Tony July 14, 2012 at 1:05 pm

I was in contract to purchase a coop in Queens and was just denied yesterday. They didn’t even meet with me. I was paying cash for the coop. No outstanding debt, great credit, good job history and no criminal background. If I meet all the criteria, why am I not approved? If they post their qualifications and I meet them then it must be discrimination or an act against the interest of the shareholders. It is absurd that they are not obligated to give a reason when there are discrimination laws and money is changing hands. It seems like unfair trade that they can scam people out of application fees and just deny without ever posting the qualifications so that consumers can than decide if they should pay.
I wish I would have known then, what I know now. How anyone buys into these coops is beyond me. And how our lawmakers allow this disgusting, immoral and unethical practice run amok is even more disgusting.

Gregory Sacchet January 12, 2013 at 7:46 am

In August 2012, I negotiated to purchase a property at 81 Rockledge Road, apt 1B in Hartsdale, NY. The listing price was $169,000. My bid of $157,000 was accepted by the seller. Several weeks later, I was informed that the coop board denied my purchase. I spent $1,350 in non-refundable fees, including $250 for the board to review my application. I was not given a reason for their denial. I possessed the capitol to purchase the property and the board never interviewed me. ​The following day, the property was placed back on the market – for $179,000. ​​I am told by real estate professionals that the board refused the sale because other apartments in the complex sell for at least $200,000 and this sale would cause the value of existing properties to depreciate. This practice is illegal, and I am owed $1,350 in fees. This incident has been reported to the New York Board of Realtors and the state Attorney General.

Andrew April 15, 2014 at 12:49 am

This is in response to Andreas remark that “The ombudsman bill is just a shiny object. it has no value.” As you stated prior to this comment that their is no support for shareholders, well, Andrea, it has to start somewhere and if you have read the bill and have experienced a rogue board then you would be welcoming the ombudsman with full support and open arms. You really should not post because you really haven’t experienced the severity of the abuse of power of a co op board, pessimists block change and positive and they stay in that world because that’s what pessimists do. If the civil war soldiers were a bunch of pessimists than they would have never stood to fight and bring forth change!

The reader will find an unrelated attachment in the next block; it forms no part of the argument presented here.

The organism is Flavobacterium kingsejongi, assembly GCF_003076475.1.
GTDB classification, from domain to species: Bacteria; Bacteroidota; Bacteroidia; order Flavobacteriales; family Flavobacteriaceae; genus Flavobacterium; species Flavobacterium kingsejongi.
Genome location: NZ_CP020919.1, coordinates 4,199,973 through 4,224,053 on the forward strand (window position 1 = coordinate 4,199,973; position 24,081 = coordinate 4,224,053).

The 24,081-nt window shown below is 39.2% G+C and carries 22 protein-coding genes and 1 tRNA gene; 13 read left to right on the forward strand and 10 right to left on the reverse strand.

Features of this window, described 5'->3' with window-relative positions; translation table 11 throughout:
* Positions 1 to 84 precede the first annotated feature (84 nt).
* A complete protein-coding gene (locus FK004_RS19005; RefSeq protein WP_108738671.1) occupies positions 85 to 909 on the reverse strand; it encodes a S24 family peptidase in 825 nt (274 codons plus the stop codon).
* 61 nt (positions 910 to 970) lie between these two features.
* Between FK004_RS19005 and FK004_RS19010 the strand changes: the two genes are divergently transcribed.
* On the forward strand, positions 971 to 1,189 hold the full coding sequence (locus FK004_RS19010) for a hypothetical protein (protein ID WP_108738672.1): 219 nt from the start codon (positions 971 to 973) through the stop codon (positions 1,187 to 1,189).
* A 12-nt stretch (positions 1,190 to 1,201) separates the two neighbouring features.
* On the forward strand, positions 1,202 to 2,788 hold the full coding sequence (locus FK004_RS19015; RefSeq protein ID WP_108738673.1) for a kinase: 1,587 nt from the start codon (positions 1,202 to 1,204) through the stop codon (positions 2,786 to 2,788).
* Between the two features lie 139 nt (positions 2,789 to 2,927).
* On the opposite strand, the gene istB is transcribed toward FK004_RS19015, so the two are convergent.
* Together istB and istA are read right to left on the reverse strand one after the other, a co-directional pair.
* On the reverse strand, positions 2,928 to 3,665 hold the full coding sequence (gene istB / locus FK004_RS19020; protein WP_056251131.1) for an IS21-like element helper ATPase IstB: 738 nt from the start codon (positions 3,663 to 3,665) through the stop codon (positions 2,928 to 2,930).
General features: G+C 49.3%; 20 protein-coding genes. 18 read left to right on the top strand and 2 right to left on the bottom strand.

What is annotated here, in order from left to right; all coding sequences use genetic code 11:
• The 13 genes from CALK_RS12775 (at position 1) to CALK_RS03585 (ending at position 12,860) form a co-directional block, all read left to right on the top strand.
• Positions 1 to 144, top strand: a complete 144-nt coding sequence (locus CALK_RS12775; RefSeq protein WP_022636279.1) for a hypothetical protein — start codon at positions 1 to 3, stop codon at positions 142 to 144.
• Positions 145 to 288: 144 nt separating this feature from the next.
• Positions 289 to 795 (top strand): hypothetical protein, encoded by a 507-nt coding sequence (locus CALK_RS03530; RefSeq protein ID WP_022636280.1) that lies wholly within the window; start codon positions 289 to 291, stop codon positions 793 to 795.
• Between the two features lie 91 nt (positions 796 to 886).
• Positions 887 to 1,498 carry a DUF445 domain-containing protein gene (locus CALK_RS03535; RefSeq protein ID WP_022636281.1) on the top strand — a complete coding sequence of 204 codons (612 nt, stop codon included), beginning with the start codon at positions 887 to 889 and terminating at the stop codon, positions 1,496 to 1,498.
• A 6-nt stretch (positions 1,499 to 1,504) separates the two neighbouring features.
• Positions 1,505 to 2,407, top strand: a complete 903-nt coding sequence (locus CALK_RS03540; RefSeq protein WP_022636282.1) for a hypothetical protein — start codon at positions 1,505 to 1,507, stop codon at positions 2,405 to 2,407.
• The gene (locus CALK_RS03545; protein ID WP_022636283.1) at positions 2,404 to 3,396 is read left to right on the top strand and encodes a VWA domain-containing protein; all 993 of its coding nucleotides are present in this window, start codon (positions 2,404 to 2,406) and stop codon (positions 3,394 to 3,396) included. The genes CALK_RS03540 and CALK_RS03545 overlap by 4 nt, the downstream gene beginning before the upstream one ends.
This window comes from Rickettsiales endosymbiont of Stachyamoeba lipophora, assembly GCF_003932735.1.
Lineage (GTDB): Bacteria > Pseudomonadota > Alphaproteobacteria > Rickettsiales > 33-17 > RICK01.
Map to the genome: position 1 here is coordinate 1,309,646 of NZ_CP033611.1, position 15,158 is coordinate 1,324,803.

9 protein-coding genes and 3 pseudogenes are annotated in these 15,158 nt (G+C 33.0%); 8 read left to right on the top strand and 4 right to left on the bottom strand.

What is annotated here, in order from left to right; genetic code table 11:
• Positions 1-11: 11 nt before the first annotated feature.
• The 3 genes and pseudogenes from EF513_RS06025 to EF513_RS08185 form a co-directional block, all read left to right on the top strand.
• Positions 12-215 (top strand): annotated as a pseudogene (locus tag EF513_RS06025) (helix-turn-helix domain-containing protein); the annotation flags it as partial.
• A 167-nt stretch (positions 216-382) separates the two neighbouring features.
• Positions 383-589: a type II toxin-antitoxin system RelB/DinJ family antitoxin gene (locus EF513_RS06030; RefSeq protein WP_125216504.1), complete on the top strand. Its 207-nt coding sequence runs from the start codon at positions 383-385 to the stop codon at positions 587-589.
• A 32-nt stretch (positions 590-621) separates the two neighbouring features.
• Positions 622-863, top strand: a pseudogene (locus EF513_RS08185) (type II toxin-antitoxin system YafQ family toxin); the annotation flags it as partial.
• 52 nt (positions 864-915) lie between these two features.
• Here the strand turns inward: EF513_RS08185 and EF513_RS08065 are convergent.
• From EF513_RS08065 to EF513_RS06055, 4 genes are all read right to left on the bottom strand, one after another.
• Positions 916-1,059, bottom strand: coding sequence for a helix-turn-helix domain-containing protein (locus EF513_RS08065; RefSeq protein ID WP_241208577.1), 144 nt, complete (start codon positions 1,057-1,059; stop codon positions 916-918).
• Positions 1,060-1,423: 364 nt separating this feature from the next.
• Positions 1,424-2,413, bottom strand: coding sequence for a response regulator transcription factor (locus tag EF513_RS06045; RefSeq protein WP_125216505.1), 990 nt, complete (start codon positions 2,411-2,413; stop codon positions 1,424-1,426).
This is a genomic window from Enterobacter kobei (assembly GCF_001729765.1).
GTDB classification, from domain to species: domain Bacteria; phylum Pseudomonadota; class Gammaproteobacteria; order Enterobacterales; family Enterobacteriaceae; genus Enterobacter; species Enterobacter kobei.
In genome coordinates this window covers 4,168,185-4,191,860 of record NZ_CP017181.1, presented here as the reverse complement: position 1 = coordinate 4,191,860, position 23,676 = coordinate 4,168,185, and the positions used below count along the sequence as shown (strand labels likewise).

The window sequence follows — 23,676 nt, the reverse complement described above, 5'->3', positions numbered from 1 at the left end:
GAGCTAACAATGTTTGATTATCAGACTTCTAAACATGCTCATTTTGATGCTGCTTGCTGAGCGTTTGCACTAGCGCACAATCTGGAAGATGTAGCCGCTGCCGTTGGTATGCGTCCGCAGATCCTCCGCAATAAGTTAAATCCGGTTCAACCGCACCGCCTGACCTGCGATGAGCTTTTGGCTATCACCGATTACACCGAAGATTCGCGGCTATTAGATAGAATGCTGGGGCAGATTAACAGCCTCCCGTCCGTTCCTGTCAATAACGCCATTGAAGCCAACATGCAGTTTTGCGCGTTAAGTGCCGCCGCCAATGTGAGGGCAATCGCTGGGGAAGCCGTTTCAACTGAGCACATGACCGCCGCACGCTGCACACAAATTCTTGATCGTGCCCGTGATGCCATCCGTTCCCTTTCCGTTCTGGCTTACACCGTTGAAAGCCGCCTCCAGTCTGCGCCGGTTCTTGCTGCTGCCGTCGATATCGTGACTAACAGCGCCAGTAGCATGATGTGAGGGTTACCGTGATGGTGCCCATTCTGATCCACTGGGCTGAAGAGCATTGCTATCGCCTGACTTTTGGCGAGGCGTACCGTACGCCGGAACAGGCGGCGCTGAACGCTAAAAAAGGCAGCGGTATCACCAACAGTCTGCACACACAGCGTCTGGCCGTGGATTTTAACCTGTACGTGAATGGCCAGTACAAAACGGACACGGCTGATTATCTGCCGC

Pablo January 19, 2017 at 1:13 pm

I was purchasing a Coop the seller and me came to an agreement on a purchase price I was approved for the mortgage within one day and a half by the bank. My yearly income is a good one in the six figures credit score is in the 760’s I wasn’t approved by the board. I wasn’t given an explanation to why “Just that I did get approve” to make the purchase. I was never interviewed by the Admission Committee their decision was based on the application and documents that were requested of me.
My finances are in order the maintenance and mortgage combine would’ve been $240 a month more. The rent that I am paying know is $900.00. How could a Board make a decision on an ”application” without even meeting with them in person?
Was I rejected because of my Name? or my Race? This is how I am feeling at this moment.

Robert J. Smith February 27, 2017 at 11:58 pm

I understand your questions. Maybe the Board felt that the sale price was too low. Maybe there was something in your finances that they were uncomfortable with, or perhaps something from a reference didn’t check out. Or, just maybe, there was some improper motive behind their actions. While I believe that Boards usually act reasonably, not knowing why they did what they did makes it reasonable for you to speculate. If you truly believe that there may have been discrimination of some kind, you can file a claim with the NYC Human Rights Commission.

Pablo February 28, 2017 at 6:55 pm

Mr, Smith

Thank you for your response I appreciate it that you took time out of your busy schedule to respond back to me.